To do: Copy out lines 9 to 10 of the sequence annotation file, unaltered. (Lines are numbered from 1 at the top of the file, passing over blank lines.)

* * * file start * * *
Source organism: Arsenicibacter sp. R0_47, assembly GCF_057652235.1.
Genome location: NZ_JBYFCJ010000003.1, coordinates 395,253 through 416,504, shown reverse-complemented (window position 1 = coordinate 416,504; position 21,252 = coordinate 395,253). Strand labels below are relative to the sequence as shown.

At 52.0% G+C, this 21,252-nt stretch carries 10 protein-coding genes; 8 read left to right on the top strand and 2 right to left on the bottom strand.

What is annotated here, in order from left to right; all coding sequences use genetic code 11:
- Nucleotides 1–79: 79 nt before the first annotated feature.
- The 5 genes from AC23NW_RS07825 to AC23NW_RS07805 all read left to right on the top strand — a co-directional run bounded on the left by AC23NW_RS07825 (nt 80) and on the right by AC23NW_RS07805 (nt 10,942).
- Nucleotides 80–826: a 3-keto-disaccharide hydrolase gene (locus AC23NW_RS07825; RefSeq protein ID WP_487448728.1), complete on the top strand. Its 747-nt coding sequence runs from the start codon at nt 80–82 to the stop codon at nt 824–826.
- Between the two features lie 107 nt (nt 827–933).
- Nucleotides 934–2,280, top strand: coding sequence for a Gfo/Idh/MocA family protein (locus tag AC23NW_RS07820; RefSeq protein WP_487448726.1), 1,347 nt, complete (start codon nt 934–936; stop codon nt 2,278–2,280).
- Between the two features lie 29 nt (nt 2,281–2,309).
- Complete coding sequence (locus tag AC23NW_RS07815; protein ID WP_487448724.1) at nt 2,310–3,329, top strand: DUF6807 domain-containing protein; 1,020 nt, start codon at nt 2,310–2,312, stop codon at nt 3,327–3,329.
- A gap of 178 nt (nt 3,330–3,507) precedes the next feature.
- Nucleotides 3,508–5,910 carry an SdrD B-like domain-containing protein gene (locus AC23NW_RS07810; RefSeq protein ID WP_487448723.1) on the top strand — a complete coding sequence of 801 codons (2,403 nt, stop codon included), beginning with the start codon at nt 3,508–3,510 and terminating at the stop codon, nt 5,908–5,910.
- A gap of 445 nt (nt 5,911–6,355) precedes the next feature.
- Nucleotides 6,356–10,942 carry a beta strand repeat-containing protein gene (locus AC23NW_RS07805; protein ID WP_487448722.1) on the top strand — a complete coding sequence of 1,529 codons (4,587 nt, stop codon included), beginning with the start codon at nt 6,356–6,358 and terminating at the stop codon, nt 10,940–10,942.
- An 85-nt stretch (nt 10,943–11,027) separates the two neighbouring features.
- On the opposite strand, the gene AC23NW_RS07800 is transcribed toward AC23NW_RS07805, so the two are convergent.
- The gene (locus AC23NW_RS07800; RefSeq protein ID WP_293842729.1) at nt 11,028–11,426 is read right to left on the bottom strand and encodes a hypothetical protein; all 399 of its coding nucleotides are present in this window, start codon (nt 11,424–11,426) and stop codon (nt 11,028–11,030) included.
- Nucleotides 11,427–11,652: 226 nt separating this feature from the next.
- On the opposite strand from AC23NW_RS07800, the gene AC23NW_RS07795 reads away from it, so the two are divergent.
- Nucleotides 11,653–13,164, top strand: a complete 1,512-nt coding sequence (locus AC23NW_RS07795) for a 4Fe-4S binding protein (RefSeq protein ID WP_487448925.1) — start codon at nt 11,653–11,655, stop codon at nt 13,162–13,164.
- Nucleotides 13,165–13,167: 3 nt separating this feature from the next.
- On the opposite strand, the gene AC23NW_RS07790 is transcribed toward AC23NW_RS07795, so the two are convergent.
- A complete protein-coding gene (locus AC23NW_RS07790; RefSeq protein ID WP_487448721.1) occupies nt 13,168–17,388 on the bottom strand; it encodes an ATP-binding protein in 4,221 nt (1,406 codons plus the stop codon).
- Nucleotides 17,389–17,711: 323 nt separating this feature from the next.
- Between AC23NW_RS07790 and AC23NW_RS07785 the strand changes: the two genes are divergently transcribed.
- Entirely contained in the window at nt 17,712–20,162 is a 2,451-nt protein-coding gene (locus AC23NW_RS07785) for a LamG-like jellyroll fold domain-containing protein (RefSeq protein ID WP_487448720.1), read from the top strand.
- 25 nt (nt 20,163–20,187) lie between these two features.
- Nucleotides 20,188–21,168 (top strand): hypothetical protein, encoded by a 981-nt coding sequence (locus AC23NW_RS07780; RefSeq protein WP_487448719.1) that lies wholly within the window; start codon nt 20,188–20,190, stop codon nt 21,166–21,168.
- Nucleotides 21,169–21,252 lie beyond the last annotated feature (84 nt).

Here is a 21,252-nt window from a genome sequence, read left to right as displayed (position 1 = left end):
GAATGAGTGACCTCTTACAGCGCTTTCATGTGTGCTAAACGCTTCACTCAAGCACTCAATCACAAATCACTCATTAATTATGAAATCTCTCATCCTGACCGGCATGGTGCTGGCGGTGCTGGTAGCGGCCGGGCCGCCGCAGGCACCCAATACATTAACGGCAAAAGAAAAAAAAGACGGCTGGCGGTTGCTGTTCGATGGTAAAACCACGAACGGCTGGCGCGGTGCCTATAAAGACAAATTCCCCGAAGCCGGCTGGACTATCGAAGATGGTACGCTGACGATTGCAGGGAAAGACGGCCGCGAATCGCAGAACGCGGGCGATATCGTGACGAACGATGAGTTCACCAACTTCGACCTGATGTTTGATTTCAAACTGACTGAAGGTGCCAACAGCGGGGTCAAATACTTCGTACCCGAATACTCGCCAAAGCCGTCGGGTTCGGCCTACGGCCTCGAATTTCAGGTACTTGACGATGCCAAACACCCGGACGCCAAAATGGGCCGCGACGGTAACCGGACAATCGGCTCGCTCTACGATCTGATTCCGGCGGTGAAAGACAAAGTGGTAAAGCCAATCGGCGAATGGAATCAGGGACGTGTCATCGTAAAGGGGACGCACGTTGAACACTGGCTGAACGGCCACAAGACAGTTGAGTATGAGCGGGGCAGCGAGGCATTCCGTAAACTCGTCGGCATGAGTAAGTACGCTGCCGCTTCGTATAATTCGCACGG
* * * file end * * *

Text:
- Nucleotides 934–2,280, top strand: coding sequence for a Gfo/Idh/MocA family protein (locus tag AC23NW_RS07820; RefSeq protein WP_487448726.1), 1,347 nt, complete (start codon nt 934–936; stop codon nt 2,278–2,280).
- Between the two features lie 29 nt (nt 2,281–2,309).